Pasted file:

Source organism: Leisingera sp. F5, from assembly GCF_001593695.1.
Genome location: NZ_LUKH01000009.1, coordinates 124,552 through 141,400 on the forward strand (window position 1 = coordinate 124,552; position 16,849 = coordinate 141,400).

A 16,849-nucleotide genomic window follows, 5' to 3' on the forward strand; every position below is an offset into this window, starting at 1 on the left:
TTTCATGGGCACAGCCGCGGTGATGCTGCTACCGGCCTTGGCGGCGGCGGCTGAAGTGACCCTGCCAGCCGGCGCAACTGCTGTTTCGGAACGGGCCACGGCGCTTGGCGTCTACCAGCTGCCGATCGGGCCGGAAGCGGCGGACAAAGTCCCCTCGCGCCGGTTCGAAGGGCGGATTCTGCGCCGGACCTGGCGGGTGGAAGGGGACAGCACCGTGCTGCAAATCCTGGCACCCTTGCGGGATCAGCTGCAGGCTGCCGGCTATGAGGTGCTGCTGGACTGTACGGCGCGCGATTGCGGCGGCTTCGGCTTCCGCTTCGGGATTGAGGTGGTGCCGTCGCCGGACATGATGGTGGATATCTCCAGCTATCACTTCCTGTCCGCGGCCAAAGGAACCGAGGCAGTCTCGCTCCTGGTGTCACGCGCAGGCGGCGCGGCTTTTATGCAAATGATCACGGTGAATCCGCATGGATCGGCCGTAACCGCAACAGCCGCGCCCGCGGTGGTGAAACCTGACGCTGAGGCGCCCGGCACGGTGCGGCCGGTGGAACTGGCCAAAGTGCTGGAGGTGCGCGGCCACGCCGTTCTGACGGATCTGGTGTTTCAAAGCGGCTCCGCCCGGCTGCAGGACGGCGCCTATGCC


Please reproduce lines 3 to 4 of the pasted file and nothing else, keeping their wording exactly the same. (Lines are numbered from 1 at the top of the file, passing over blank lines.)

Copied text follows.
A 16,849-nucleotide genomic window follows, 5' to 3' on the forward strand; every position below is an offset into this window, starting at 1 on the left:
TTTCATGGGCACAGCCGCGGTGATGCTGCTACCGGCCTTGGCGGCGGCGGCTGAAGTGACCCTGCCAGCCGGCGCAACTGCTGTTTCGGAACGGGCCACGGCGCTTGGCGTCTACCAGCTGCCGATCGGGCCGGAAGCGGCGGACAAAGTCCCCTCGCGCCGGTTCGAAGGGCGGATTCTGCGCCGGACCTGGCGGGTGGAAGGGGACAGCACCGTGCTGCAAATCCTGGCACCCTTGCGGGATCAGCTGCAGGCTGCCGGCTATGAGGTGCTGCTGGACTGTACGGCGCGCGATTGCGGCGGCTTCGGCTTCCGCTTCGGGATTGAGGTGGTGCCGTCGCCGGACATGATGGTGGATATCTCCAGCTATCACTTCCTGTCCGCGGCCAAAGGAACCGAGGCAGTCTCGCTCCTGGTGTCACGCGCAGGCGGCGCGGCTTTTATGCAAATGATCACGGTGAATCCGCATGGATCGGCCGTAACCGCAACAGCCGCGCCCGCGGTGGTGAAACCTGACGCTGAGGCGCCCGGCACGGTGCGGCCGGTGGAACTGGCCAAAGTGCTGGAGGTGCGCGGCCACGCCGTTCTGACGGATCTGGTGTTTCAAAGCGGCTCCGCCCGGCTGCAGGACGGCGCCTATGCC